Newcomers’ welcome

What does integration mean?

Integration is a widely-used term with respect to migrants, but what exactly does it mean?

Firstly, it is a two-way process:

  • for migrants, integrating entails effort to understand, adapt and become familiar with the host country and live there completely independently. In particular, this involves learning French and understanding and respecting the rights and responsibilities associated with life in Belgium.
  • for the host society, it entails ensuring that migrants’ rights are respected and that they are treated in the same way as Belgians, particularly in their dealings with government authorities and on the job market, and developing a policy to encourage integration efforts by organising training, guidance or permanent education.

Integration means participating fully in cultural, economic, civic and social life in Belgium.

Rather than a particular “model” that must be followed, there is a set of principles to be observed, on both sides: individual freedom, equality – gender equality in particular – and non-discrimination, freedom of sexual orientation, the right to privacy, religious freedom, children’s rights, the observance of rules governing social life (highway code, rules on the roads and neighbourhood relations, civic rules), and equal treatment in their dealings with government bodies.

Knowledge of French is essential to participating in civic and cultural life, facilitating social interaction and achieving your professional plans.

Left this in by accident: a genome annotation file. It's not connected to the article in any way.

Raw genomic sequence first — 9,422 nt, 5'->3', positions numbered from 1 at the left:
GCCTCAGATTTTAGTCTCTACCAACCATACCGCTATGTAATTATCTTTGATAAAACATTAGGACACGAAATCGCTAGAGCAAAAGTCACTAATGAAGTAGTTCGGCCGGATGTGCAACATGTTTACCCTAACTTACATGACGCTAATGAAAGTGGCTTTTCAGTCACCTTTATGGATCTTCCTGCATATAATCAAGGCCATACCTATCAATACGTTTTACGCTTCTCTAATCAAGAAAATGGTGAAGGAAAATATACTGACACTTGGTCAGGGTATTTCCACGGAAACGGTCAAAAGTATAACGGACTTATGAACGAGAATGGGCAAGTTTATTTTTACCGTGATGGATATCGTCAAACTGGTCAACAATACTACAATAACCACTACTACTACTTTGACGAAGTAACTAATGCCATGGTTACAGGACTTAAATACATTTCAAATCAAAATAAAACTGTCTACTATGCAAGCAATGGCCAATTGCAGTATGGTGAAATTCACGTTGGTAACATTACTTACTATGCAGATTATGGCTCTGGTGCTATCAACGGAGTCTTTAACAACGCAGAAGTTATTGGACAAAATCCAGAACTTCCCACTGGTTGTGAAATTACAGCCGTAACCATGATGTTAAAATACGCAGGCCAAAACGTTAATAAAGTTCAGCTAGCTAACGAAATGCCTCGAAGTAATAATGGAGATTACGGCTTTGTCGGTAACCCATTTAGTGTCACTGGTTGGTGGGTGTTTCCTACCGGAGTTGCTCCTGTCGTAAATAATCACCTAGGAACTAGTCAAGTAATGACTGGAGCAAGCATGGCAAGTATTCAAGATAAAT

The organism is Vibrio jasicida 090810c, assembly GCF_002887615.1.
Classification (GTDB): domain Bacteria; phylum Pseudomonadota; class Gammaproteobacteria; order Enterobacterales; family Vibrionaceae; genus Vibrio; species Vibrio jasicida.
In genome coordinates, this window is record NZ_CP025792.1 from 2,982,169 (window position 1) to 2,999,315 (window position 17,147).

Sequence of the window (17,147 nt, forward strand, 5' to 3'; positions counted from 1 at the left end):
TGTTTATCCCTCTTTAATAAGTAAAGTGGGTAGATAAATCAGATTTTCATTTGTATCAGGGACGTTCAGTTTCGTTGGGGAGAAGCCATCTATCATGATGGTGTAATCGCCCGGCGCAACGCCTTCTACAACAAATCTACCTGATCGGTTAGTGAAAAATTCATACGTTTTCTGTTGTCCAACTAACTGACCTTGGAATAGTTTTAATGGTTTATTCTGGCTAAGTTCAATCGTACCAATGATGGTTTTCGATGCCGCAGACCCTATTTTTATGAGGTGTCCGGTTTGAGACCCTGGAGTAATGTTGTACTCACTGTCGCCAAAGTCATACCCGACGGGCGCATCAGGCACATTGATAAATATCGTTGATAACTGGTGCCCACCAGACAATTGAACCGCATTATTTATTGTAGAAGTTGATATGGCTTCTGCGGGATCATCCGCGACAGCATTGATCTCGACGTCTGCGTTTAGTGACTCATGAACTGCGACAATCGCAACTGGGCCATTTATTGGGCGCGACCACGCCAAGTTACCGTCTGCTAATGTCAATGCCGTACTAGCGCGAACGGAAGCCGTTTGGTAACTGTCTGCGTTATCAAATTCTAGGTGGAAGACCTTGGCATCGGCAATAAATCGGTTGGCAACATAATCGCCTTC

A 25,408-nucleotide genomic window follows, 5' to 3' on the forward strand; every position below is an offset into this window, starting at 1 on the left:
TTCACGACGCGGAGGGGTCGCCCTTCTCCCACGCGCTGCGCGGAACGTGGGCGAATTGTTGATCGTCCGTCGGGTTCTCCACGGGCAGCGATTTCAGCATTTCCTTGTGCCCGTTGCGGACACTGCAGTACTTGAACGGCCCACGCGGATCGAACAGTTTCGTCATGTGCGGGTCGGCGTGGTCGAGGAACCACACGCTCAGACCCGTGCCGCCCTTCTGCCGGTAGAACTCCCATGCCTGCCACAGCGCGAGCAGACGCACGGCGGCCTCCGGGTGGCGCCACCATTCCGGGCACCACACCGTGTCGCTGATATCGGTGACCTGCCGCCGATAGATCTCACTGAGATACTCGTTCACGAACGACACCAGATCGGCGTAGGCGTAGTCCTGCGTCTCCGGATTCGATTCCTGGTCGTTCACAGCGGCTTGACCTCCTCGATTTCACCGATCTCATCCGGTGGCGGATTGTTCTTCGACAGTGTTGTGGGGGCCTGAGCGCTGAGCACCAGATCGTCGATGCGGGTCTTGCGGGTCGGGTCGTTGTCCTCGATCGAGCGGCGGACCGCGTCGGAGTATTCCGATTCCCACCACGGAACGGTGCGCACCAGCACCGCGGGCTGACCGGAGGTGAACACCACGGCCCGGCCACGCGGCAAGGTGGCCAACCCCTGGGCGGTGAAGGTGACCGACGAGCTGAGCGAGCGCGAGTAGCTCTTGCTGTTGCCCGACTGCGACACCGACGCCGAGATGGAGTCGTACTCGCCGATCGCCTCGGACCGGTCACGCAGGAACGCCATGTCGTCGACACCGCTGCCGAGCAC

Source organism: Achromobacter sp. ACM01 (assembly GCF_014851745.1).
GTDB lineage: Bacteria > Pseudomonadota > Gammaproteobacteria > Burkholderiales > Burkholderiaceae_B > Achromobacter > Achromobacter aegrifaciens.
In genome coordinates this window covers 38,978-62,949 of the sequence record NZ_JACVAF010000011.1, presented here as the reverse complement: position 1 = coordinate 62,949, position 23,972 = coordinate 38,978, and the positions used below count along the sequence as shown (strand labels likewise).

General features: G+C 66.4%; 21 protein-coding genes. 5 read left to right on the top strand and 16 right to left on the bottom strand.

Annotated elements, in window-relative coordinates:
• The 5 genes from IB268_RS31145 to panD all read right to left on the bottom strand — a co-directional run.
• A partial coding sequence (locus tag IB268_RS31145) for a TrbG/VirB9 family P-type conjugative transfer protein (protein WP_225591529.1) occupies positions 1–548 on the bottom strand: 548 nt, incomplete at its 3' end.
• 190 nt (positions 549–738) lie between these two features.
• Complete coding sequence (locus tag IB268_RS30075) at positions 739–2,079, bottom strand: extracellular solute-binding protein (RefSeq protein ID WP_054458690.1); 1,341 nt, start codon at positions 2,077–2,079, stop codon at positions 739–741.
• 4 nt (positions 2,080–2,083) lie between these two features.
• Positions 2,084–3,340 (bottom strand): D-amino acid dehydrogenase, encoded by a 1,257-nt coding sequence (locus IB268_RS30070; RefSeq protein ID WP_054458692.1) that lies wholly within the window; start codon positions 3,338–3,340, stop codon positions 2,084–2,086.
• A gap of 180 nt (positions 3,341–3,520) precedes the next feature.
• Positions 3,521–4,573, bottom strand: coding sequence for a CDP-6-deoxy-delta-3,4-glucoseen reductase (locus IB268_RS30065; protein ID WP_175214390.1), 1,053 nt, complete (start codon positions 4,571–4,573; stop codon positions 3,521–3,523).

• French lessons are organised in Wallonia and Brussels by numerous organisations (such as schools, municipal authorities, associations etc.). The terms of enrolment and course content vary from one organisation to another. Some of the courses are free.

In Wallonia and Brussels, since 2013 the local authorities have run settlement programmes to assist new migrants in French-speaking Belgium with the steps they need to take.

Why an accompaniment service for newcomers?

In your dealings with the local, regional or federal authorities, depending on how much progress you have already made settling in, you will be given the contact details for a support service for new migrants in your region. The support services will provide you with information and guidance as soon as you arrive in Belgium.

They will help you locate the services you need. You can make an appointment with the service to obtain all the information you need to set up home in Belgium.